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Ingredient Spotlight: L-Theanine

Is your dog a nervous nellie?

Nervousness, anxiety, and fear can be an appropriate reaction for your dog, depending on the circumstances. But being chronically stressed out isn't healthy for your pup.

Long-term stress reduces your dog's quality of life and can lead to diseases like colitis and urinary tract infections. Additionally, some skin conditions can be traced back to stress-related excessive grooming.

Even short-term bouts of intense fear and anxiety (think visits to the vet or fireworks on the 4th of July) can have debilitating effects on your dog's mental and physical well-being.

If your dog is prone to nervousness, you'll want to learn more about the benefits of L-Theanine for dogs. This natural mood enhancer can help your dog maintain an even keel during stressful situations. You can also use it long-term to help your regularly nervous dog feel more comfortable.


Anxiety in Dogs

Anxiety in dogs is not uncommon, but it's not something many dog owners are aware of.

More than 70% of dogs experience anxiety according to a 2020 study conducted by the University of Helsinki in Finland. In particular, 32% of dogs in the study were highly fearful of at least one noise, 29% expressed general fear (of other dogs, strangers, and/or novel situations), and 5% displayed separation anxiety-related behavior.

Other studies have found that the number of dogs experiencing separation anxiety to be much higher, often as high as 20 to 40% of dogs.

How your dog responds to anxiety and nervousness can vary, so it's important to recognize the signs.

Learning to spot when your dog is anxious, can help you determine if a supplement like L-theanine for dogs can help.

Some of these can also be symptoms of more serious illnesses. It's important to speak with your vet to rule out anything life-threatening.


Common signs of a stressed-out dog include:
  • Frequent panting and/or excessive drooling
  • Pacing
  • Unusual vocalizations, whining or excessive barking
  • Destructive behavior
  • Self-harming behavior including licking or biting himself
  • Frequent diarrhea
  • Hiding or cowering
  • Unusually reactive and/or aggressive


L-Theanine for Dogs

L-theanine, also referred to as theanine, is an amino acid that is found in green and black tea leaves, and some mushrooms.

The main benefit of theanine for dogs is its ability to reduce anxiety. When used regularly or for a short stint, l-theanine can help your dog deal with environmental stressors, such as loud noises, strange people and places, and even separation anxiety.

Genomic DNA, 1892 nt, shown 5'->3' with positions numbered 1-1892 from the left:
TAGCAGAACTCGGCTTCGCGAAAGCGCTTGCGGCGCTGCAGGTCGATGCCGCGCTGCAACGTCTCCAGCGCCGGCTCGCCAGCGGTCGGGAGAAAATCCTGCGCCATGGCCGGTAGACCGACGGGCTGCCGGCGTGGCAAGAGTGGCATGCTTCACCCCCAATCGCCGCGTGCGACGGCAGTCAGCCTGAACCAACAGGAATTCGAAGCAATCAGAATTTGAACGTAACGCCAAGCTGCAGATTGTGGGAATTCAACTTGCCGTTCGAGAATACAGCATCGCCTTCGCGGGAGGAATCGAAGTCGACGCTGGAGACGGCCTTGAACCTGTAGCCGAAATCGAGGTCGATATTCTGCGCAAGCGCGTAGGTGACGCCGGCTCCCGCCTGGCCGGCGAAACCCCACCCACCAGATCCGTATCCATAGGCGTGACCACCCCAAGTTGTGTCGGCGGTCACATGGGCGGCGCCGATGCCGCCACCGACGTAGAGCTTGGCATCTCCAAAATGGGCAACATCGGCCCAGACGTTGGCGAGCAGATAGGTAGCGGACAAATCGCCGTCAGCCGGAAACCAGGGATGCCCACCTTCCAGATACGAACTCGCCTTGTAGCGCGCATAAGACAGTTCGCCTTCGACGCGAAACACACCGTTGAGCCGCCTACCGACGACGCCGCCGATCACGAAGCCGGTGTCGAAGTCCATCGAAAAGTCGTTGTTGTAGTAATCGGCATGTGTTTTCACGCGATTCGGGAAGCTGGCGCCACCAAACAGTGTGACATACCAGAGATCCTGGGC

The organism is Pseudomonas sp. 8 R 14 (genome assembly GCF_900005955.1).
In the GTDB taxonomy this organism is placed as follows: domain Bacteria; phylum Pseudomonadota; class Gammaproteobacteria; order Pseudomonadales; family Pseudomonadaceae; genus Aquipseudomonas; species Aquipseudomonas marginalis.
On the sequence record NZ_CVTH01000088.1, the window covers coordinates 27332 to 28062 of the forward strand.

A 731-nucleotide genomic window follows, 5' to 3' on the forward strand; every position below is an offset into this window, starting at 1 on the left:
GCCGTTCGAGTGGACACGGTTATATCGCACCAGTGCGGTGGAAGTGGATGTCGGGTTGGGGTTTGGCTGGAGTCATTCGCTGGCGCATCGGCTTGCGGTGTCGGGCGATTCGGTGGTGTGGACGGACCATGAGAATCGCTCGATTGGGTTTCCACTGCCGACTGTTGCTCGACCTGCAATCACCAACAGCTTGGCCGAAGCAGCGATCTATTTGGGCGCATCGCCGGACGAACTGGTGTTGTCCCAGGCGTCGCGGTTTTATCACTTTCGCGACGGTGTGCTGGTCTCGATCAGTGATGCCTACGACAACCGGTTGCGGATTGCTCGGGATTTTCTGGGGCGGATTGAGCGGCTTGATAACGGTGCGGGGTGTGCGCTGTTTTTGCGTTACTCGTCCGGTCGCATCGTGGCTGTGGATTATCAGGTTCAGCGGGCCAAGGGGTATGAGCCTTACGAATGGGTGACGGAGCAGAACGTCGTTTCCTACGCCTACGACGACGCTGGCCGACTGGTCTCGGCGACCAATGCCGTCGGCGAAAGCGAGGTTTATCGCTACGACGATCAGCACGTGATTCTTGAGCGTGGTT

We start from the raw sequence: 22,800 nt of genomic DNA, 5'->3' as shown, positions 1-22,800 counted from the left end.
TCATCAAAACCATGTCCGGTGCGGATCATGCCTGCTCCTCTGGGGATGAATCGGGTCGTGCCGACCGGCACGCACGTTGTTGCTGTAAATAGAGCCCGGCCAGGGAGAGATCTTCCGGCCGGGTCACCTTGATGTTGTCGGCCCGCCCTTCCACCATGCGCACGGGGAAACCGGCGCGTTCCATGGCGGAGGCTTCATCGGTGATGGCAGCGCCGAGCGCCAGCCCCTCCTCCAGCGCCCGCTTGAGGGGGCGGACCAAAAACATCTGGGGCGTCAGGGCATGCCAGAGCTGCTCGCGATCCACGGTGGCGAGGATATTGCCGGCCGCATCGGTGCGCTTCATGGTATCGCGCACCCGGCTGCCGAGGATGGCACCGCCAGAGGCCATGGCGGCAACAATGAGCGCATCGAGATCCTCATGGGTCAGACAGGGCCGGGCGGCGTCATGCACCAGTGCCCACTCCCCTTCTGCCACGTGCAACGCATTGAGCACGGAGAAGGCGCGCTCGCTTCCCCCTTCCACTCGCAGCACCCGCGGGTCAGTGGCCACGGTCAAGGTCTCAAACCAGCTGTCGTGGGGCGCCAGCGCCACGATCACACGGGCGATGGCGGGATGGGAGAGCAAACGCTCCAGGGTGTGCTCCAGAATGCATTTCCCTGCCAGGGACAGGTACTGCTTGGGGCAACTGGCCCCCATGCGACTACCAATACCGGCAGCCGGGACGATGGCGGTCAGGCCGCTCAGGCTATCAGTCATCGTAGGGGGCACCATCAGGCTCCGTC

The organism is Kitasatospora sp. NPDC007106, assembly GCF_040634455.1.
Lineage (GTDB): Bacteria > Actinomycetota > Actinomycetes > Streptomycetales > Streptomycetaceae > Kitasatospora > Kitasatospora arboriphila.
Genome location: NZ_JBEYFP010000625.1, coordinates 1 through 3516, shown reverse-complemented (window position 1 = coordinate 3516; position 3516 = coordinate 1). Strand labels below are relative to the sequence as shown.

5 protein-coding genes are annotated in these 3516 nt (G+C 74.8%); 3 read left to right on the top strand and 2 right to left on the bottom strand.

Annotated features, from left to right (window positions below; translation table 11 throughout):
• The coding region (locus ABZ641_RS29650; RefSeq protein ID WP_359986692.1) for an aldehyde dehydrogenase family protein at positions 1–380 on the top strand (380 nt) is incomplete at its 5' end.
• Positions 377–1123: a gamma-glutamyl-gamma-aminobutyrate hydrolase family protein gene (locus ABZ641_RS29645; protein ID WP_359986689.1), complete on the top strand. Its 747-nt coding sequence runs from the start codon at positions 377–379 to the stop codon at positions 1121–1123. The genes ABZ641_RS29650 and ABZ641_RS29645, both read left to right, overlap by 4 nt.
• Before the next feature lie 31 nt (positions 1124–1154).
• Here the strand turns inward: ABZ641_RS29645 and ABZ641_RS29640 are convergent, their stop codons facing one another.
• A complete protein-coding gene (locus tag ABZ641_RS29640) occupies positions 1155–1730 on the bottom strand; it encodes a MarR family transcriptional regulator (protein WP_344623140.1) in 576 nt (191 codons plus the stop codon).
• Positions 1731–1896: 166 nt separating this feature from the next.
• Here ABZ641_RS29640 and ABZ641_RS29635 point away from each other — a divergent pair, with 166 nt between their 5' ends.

Studies related to l-theanine for dogs are limited, but we dug up research that shows the power of theanine to help nervous and stressed-out dogs.


In a 2015 study, researchers evaluated the use of l-theanine in 18 client-owned dogs with a history of storm sensitivity. Owners completed six questionnaires, one before starting theanine and five after (each questionnaire correlated with a storm). By the end of the study, owners had recorded a "significant decrease" in global anxiety scores during thunderstorms. The time to return to the dog's normal baseline behavioral state decreased as well. Dog owners said they saw less drooling, following people around, panting, pacing, and hiding.


A 2010 study, also on dogs with noise-related anxiety, had similar results. Over a 63-day period, 10 dogs that received behavioral therapy and l-theanine demonstrated a greater reduction in specific behaviors (panting, drooling, lip licking, yawning, drawing attention, vocalizing, and compulsive behaviors) than 10 dogs that only received behavioral therapy. 


Veterinary Formula Clinical Care & Theanine for Dogs
At Veterinary Formula Clinical Care, we recognize the benefits of L-theanine for dogs and include it as a main ingredient in our Pet Calm Plus once-a-day supplement.
When combined with other mood-enhancers including chamomile, tryptophan, and melatonin, the supplement works wonders.

Just ask Chrissy Roe, who uses Pet Calm Plus with her noise-phobic Pit Bull.

"He'll literally tear the dry wall off the studs to get through a wall, causing his paws to be all bloody and cut up… It was so bad we had to go as far as giving him Trazadone (but that drugged him up.) … I have been using this for the last year and a half… it calms my dog without drugging him up. Usually, the earlier I give it to him, the better the results, but either way it always gives a calming effect within 20-45 minutes."